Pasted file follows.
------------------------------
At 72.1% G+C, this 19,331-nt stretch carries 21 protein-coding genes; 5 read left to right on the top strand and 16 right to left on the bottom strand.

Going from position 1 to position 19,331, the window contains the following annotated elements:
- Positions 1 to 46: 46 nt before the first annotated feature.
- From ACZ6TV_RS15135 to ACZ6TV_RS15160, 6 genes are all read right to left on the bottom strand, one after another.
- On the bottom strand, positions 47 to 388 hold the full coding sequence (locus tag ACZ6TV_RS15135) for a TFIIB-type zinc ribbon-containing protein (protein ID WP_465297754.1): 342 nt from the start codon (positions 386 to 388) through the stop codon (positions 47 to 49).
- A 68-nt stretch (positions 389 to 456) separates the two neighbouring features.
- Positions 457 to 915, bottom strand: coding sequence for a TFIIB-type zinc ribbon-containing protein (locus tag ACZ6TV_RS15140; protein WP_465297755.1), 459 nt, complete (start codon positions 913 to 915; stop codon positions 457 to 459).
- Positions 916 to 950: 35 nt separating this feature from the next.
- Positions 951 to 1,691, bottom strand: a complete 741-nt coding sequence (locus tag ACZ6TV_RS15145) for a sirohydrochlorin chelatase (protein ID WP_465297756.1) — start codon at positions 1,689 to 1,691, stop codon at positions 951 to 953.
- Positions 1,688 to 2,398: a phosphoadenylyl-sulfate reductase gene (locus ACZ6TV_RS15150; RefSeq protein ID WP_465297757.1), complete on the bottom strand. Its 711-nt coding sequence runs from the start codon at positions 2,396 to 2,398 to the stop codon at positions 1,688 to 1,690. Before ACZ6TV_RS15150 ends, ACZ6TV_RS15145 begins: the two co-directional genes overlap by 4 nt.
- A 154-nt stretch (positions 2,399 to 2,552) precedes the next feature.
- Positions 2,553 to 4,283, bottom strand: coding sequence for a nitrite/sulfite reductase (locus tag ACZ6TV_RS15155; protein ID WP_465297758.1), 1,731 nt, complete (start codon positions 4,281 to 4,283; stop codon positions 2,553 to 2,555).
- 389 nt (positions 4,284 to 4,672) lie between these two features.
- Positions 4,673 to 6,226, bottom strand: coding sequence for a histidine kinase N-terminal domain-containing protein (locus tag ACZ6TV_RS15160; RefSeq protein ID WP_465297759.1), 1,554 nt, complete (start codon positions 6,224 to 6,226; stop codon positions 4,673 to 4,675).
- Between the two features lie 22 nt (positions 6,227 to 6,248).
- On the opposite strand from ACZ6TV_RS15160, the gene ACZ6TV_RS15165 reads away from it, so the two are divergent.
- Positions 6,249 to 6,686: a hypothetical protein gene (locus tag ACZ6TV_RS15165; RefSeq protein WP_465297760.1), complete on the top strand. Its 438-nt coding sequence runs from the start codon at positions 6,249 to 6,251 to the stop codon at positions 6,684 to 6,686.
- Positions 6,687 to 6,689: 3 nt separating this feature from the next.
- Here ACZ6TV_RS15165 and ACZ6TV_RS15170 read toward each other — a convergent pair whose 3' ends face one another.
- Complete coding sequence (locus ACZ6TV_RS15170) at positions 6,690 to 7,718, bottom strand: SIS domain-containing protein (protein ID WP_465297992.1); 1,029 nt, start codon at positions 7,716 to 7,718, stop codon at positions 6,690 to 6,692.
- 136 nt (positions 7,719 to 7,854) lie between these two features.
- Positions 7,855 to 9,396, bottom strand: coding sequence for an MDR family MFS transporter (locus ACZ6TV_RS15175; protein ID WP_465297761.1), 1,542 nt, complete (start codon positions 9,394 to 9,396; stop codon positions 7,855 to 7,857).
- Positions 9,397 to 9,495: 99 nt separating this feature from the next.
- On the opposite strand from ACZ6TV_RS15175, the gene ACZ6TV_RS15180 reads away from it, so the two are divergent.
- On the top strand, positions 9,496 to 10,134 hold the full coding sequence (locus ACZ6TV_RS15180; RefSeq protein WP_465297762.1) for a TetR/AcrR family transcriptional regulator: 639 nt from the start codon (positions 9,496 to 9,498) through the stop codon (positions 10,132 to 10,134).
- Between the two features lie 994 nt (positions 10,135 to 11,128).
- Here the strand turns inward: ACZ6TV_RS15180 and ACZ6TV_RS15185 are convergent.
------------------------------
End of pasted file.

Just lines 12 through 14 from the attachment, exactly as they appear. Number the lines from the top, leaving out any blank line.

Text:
- Positions 2,553 to 4,283, bottom strand: coding sequence for a nitrite/sulfite reductase (locus tag ACZ6TV_RS15155; protein ID WP_465297758.1), 1,731 nt, complete (start codon positions 4,281 to 4,283; stop codon positions 2,553 to 2,555).
- 389 nt (positions 4,284 to 4,672) lie between these two features.
- Positions 4,673 to 6,226, bottom strand: coding sequence for a histidine kinase N-terminal domain-containing protein (locus tag ACZ6TV_RS15160; RefSeq protein ID WP_465297759.1), 1,554 nt, complete (start codon positions 6,224 to 6,226; stop codon positions 4,673 to 4,675).